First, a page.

First Lesson - You can't use discounted cash flow analysis as a method to measure value when there are no cash flows. Almost every time a valuation discussion with a founder begins, someone whips out a discounted cash flow analysis. I guess business schools all teach some version of DCF. and perhaps business incubators perpetuate this teaching by suggesting it to budding companies. But the DCF method for valuing a business was based upon "predictable" cash flows. Without predictable cash flows, applying mathematics to speculation does not make the result any more real. And, increasing the discount rate to account for the "risk" that these cash flows may not occur, while better, still results in factoring a mathematical formula against a speculative occurrence - still not helping the result to become any more real.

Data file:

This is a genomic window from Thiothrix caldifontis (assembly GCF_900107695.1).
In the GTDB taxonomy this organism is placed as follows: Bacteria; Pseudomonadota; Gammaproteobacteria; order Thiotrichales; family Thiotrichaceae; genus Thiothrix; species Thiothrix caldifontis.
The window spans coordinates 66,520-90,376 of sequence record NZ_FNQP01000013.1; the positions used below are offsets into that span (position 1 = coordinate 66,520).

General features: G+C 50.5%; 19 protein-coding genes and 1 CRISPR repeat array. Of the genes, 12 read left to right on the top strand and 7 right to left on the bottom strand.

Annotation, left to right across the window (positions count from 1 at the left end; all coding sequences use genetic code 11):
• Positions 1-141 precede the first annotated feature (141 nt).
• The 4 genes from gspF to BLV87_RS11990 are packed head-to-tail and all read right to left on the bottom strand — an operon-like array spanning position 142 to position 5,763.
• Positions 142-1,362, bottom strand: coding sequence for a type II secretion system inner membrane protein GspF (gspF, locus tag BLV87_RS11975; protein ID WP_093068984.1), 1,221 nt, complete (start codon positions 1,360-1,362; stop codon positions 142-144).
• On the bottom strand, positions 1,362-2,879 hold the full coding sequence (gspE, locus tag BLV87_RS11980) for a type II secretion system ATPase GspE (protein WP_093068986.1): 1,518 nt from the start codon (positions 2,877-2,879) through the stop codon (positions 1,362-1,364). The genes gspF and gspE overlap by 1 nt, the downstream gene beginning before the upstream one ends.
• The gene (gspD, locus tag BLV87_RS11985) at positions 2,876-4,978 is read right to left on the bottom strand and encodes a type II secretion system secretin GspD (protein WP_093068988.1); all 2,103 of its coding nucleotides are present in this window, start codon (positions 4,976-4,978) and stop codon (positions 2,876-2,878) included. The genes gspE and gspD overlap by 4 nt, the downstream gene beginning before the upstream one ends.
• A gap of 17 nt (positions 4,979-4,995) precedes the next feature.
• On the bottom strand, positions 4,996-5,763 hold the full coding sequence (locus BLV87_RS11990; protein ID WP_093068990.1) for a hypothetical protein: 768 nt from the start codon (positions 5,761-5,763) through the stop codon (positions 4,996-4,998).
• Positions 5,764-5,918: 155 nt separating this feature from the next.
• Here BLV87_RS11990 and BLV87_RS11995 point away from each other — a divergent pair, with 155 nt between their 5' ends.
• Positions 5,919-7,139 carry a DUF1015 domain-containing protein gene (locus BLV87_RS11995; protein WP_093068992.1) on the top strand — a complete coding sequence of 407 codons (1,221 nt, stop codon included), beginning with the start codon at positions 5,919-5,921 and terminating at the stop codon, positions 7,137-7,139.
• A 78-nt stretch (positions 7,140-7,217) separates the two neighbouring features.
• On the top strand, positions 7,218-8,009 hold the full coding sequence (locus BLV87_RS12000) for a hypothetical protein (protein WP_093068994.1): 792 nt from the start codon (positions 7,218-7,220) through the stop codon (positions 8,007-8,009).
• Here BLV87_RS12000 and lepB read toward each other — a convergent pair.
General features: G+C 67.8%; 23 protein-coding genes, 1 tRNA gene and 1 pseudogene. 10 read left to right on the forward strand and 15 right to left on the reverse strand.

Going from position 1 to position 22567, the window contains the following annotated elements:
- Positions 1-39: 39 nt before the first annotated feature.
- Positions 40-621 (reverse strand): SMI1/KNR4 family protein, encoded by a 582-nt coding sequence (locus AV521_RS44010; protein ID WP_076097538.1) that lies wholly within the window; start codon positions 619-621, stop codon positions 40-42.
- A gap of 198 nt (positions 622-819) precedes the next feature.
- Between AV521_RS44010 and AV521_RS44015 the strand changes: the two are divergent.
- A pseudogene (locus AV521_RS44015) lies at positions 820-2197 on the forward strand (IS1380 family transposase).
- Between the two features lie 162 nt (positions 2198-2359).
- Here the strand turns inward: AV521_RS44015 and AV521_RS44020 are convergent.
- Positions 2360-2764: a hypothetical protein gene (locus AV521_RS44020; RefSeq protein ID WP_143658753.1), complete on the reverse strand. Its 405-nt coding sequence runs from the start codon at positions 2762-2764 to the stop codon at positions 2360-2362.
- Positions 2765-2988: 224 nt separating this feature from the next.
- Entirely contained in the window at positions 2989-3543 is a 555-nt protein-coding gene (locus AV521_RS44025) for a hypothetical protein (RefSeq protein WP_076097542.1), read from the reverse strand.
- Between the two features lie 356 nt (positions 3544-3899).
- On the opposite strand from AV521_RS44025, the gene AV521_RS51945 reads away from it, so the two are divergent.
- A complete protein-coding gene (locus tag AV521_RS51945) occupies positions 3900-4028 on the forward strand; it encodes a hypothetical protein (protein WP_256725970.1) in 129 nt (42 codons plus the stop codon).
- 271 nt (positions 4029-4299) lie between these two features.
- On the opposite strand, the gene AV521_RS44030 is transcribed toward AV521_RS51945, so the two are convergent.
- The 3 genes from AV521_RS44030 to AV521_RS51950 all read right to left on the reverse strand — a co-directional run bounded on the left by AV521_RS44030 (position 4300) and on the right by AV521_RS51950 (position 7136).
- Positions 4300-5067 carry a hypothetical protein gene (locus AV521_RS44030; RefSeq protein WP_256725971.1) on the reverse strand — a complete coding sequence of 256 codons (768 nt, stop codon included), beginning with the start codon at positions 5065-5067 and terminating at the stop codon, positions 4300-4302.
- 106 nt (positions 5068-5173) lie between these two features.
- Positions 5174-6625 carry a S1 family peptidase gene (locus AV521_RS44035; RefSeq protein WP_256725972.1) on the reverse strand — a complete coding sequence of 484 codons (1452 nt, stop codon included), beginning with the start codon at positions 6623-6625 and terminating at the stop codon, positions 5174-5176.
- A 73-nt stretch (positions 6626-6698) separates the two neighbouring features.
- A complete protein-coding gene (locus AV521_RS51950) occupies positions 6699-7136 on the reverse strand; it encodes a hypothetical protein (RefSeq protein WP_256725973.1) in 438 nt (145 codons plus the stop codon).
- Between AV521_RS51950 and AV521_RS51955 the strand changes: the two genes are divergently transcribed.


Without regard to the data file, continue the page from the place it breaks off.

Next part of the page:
Lesson Two - One or Two Customers does not a trend make. As Abraham Lincoln once said: "you can fool some of the people all of the time." And this is often just the case. Or at least you haven't yet proven that your idea has widespread appeal. Extrapolating value from the first few customers to anticipate broad market acceptance is at best optimistic or at least premature. In mathematical terms, you need a set of points, not just the first few, to spot a trend. Early adopters are just that. Market acceptance occurs as Geoff Moore would describe, when you cross the chasm, when real customers purchase products as a matter of course, not as a pioneer. Anything less may be an indication of future opportunity, but certainly not proof.